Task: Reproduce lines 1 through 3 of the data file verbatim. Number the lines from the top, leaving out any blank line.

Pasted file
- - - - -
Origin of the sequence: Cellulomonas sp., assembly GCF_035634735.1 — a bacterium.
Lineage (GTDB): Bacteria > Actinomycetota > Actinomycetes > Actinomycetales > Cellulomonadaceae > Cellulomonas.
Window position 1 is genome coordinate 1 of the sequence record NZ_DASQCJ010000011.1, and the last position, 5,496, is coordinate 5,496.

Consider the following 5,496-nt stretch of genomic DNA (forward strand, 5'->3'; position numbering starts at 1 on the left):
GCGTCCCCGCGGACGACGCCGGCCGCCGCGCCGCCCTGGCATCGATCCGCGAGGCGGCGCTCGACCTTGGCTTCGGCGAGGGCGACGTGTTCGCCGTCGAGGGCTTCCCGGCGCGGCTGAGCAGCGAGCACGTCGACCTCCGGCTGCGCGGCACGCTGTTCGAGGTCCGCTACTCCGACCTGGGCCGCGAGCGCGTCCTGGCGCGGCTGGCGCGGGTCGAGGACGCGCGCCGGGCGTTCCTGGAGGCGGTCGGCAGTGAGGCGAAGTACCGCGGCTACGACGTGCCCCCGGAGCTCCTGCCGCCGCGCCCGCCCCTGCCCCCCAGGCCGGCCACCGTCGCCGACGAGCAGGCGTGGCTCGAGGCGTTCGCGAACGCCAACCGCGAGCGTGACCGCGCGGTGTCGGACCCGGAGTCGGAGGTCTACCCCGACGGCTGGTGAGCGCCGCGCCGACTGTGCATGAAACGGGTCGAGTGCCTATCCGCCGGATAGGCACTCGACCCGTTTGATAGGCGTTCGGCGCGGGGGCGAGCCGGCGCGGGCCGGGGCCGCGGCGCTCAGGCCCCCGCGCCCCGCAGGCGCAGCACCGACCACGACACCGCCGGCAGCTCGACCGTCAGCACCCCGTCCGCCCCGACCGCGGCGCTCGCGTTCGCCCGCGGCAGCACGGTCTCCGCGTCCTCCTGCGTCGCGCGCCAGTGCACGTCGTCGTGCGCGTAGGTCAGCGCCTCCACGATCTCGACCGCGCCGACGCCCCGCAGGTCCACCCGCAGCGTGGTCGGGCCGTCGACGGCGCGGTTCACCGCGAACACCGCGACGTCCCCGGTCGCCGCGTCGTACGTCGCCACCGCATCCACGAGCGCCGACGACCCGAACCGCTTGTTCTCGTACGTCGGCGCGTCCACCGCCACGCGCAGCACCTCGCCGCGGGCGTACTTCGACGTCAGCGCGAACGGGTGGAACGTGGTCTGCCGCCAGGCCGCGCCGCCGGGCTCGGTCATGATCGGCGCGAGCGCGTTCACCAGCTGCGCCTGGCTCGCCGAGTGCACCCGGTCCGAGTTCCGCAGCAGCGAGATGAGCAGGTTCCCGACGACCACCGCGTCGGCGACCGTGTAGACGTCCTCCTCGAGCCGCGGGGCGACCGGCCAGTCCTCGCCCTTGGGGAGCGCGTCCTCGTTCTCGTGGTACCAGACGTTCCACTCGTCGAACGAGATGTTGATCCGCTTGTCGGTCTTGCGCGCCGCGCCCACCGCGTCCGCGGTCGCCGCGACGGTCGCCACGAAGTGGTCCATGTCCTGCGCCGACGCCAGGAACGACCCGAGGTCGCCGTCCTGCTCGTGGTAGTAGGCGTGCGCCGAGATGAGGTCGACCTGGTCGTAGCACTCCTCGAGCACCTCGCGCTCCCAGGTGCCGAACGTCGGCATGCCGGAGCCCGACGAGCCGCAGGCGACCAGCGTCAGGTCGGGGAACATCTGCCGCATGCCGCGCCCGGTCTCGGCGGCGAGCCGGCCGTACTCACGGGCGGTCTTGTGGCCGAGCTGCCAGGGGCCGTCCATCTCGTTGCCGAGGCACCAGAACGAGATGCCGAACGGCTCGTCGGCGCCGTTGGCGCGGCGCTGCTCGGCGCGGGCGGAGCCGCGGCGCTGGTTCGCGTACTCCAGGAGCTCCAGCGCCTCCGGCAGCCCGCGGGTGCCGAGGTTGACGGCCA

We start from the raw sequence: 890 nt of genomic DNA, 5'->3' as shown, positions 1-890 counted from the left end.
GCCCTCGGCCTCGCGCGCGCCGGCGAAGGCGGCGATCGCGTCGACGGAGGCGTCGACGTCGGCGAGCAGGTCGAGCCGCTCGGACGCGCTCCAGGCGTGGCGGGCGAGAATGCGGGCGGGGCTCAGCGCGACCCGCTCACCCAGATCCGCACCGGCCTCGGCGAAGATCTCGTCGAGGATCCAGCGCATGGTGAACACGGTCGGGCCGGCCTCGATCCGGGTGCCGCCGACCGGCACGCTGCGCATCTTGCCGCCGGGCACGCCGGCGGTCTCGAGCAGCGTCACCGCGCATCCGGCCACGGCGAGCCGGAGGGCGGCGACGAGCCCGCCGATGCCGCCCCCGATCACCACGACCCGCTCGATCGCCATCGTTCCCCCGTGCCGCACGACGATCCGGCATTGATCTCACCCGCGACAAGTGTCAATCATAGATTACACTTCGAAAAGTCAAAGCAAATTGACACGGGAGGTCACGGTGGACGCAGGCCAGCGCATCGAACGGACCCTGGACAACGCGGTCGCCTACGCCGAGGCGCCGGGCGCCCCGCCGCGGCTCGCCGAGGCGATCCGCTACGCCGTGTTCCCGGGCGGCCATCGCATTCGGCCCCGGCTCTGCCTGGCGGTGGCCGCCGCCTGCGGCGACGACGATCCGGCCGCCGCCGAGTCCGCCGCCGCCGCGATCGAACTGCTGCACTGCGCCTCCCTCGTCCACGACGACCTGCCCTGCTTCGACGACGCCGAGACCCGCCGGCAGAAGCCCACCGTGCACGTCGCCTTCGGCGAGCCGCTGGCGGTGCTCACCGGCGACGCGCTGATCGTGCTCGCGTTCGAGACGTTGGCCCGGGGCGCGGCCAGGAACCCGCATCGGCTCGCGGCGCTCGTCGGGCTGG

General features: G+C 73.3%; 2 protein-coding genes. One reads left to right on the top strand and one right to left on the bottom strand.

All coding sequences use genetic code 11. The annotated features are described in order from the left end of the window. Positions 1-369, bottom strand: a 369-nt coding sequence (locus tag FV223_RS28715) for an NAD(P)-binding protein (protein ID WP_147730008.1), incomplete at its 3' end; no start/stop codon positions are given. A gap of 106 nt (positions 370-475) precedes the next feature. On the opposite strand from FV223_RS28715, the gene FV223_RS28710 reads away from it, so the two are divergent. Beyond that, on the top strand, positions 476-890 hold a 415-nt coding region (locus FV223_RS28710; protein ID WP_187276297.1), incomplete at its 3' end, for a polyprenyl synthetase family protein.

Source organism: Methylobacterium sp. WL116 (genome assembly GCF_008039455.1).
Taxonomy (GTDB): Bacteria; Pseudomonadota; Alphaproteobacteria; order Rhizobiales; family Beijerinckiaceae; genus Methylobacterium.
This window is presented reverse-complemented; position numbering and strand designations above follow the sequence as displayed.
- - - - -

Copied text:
Origin of the sequence: Cellulomonas sp., assembly GCF_035634735.1 — a bacterium.
Lineage (GTDB): Bacteria > Actinomycetota > Actinomycetes > Actinomycetales > Cellulomonadaceae > Cellulomonas.
Window position 1 is genome coordinate 1 of the sequence record NZ_DASQCJ010000011.1, and the last position, 5,496, is coordinate 5,496.